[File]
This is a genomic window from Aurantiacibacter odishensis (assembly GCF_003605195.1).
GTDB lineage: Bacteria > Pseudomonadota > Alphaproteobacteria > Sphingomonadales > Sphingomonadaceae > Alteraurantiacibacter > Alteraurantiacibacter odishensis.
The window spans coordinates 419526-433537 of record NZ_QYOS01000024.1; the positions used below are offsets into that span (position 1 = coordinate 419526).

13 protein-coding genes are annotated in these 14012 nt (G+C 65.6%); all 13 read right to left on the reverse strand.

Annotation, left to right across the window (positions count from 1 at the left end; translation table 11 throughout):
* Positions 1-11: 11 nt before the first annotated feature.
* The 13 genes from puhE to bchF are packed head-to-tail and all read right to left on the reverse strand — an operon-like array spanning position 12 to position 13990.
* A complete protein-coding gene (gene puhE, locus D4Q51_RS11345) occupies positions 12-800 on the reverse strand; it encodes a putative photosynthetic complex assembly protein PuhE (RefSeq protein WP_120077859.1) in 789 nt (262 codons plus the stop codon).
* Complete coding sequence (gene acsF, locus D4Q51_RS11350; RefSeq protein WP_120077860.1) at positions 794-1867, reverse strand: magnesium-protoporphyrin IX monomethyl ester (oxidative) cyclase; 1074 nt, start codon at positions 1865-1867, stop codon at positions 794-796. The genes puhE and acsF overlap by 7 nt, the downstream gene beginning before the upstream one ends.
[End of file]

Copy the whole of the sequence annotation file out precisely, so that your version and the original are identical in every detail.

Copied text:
This is a genomic window from Aurantiacibacter odishensis (assembly GCF_003605195.1).
GTDB lineage: Bacteria > Pseudomonadota > Alphaproteobacteria > Sphingomonadales > Sphingomonadaceae > Alteraurantiacibacter > Alteraurantiacibacter odishensis.
The window spans coordinates 419526-433537 of record NZ_QYOS01000024.1; the positions used below are offsets into that span (position 1 = coordinate 419526).

13 protein-coding genes are annotated in these 14012 nt (G+C 65.6%); all 13 read right to left on the reverse strand.

Annotation, left to right across the window (positions count from 1 at the left end; translation table 11 throughout):
* Positions 1-11: 11 nt before the first annotated feature.
* The 13 genes from puhE to bchF are packed head-to-tail and all read right to left on the reverse strand — an operon-like array spanning position 12 to position 13990.
* A complete protein-coding gene (gene puhE, locus D4Q51_RS11345) occupies positions 12-800 on the reverse strand; it encodes a putative photosynthetic complex assembly protein PuhE (RefSeq protein WP_120077859.1) in 789 nt (262 codons plus the stop codon).
* Complete coding sequence (gene acsF, locus D4Q51_RS11350; RefSeq protein WP_120077860.1) at positions 794-1867, reverse strand: magnesium-protoporphyrin IX monomethyl ester (oxidative) cyclase; 1074 nt, start codon at positions 1865-1867, stop codon at positions 794-796. The genes puhE and acsF overlap by 7 nt, the downstream gene beginning before the upstream one ends.